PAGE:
Equal Justice…

Aug. 26, 2020

Lawyer’s Daily – Kendra Landry
COVID-19 is modernizing courtrooms — but for whom?

Landry points out that the technology lag in the courts is being addressed because of the backlog and associated problems but wonders who is the main beneficiary?  “While technology is often posited as a solution to the justice system’s inefficiency, costliness and outmodedness, it may introduce additional barriers for self-represented litigants and those of limited means…  The barriers and impediments inherent in Canada’s justice gap have only been exacerbated by the COVID-19 pandemic, as vulnerabilities and inequalities have escalated and institutional delays have skyrocketed. Accessible justice must be prioritized as we move forward, especially when we consider the increased need for legal services caused by the pandemic.”   https://www.thelawyersdaily.ca/criminal/articles/20620/covid-19-is-modernizing-courtrooms-but-for-whom-kendra-landry?nl_pk=40ed8ea4-637a-4d76-870f-04f0eeae7de8&utm_source=newsletter&utm_medium=email&utm_campaign=criminal   Referenced report:  Canadian Bar Association – Reaching Equal Justice Report: An Invitation to Envision and Act   https://s3.amazonaws.com/tld-documents.llnassets.com/0020000/20620/equaljusticefinalreport-eng.pdf

The Conversation (Canada) – Krystle Shore, University of Waterloo, and Kathryn Henne, Australian National University
Rather than defunding the police, politicians are increasing funding for body-worn cameras

Inevitably the continuing tragic deaths and shootings of Black persons, whether in Canada or the US, will cause a re-invigorated examination of how effective the use of body cameras for police will be and what added dimension it may deliver for the additional costs required.  Toronto has already decided to spend for the project and other cities are stepping into the same response at a time when the total costs of policing is the highest amount tax payer costs.  Toronto has earmarked $34.1 million just for the cameras and a further $6 million for CCTV surveillance from the province.  Many suspect that the costs are often for ineffective options, more cosmetic than substantive, a seemingly knee jerk reaction on spending priorities.  https://theconversation.com/amp/rather-than-defunding-the-police-politicians-are-increasing-funding-for-body-worn-cameras-144548?__twitter_impression=true&s=09  Related article: The Atlantic – David A. Graham   The Shooting of Jacob Blake Is a Wake-Up Call – The national conversation may have moved on from police violence, but the shootings themselves continue.  https://www.theatlantic.com/ideas/archive/2020/08/the-shooting-of-jacob-blake-is-a-wake-up-call/615616/?s=09   Related article: VOX (US) – Youtube: What defunding the police really means… https://www.youtube.com/watch?v=I9w841nrIBg (A 10 minute video looking at alternate spending.)  Related article: Pew Research Center (Aug. 13, 2020)(US)  – Important issues in the 2020 election   https://www.pewresearch.org/politics/2020/08/13/important-issues-in-the-2020-election/   (Cf the rating for crime and the breakdown by political adherence.)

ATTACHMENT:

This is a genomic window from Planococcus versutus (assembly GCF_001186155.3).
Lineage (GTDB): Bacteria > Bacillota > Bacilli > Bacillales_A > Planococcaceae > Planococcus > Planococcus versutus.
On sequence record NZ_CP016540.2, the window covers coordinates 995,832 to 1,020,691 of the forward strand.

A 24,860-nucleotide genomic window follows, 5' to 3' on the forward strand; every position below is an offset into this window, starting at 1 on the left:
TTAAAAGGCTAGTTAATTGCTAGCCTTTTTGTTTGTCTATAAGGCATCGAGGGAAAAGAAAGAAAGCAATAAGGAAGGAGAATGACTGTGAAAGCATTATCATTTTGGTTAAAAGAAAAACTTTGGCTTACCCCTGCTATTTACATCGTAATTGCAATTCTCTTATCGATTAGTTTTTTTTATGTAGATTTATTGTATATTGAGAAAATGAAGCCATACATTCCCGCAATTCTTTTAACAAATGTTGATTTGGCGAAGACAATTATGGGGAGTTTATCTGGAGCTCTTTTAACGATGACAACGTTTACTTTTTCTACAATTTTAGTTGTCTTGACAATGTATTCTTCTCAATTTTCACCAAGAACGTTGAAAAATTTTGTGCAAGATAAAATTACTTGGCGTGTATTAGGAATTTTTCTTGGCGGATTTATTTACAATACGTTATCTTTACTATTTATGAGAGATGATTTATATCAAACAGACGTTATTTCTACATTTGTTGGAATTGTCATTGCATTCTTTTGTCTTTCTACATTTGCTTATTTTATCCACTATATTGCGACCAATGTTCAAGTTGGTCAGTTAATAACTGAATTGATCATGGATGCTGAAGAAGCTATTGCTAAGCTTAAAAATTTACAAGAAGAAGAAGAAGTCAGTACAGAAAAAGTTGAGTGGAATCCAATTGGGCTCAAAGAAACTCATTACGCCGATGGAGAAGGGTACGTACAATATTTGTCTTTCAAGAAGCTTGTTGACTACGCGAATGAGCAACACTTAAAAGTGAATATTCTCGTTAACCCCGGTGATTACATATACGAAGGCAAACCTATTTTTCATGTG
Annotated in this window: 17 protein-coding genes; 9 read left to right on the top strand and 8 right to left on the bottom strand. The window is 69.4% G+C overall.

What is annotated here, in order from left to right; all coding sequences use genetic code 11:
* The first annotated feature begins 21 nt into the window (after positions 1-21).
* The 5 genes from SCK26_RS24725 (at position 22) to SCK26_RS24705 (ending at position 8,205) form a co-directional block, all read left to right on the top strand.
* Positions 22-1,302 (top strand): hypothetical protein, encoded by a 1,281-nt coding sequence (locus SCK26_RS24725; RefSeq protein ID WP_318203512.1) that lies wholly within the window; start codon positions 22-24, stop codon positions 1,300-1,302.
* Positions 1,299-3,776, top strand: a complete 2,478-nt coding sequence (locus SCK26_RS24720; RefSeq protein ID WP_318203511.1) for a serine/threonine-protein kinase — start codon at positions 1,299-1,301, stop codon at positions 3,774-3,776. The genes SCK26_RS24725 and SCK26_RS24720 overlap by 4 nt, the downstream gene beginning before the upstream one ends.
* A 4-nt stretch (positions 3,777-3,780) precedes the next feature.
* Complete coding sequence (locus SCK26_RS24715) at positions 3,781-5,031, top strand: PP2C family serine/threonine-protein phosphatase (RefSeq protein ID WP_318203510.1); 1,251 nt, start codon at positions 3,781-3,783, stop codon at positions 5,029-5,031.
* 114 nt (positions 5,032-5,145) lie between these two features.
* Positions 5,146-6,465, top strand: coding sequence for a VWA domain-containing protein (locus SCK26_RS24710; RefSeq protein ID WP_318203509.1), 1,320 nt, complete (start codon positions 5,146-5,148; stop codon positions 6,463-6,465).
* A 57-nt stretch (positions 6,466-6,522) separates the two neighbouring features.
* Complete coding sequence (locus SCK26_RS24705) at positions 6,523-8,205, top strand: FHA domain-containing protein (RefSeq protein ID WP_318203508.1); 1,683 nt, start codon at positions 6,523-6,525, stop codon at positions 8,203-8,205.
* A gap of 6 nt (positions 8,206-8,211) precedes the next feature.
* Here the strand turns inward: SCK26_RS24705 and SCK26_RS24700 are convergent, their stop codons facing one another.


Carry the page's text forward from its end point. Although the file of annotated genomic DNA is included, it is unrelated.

CBC News – Canadian Press
Nunavut wants to stop relying on other police forces to investigate RCMP shootings

The Nunavut Territorial Justice Minister Jeannie Ehaloak has announced the intent of her territorial government to no longer rely on other police agencies to investigate police shootings.  The decision comes on the heels of a finding by the Ottawa Police Services released its findings into the death of Attachie Ashoona, who was shot by RCMP in Kinngait, Nunavut, in February.”  The Ottawa police released the finding that the RCMP did not wrong but did not release the circumstances of the killing. Instead, the territorial government wants to empower a civilian group for that work.  https://www.cbc.ca/news/canada/north/nunavut-police-civilian-oversight-rcmp-1.5699786

CBC News – David Burke
The hidden horror of police domestic violence in Nova Scotia – Warning: this story contains graphic descriptions of violence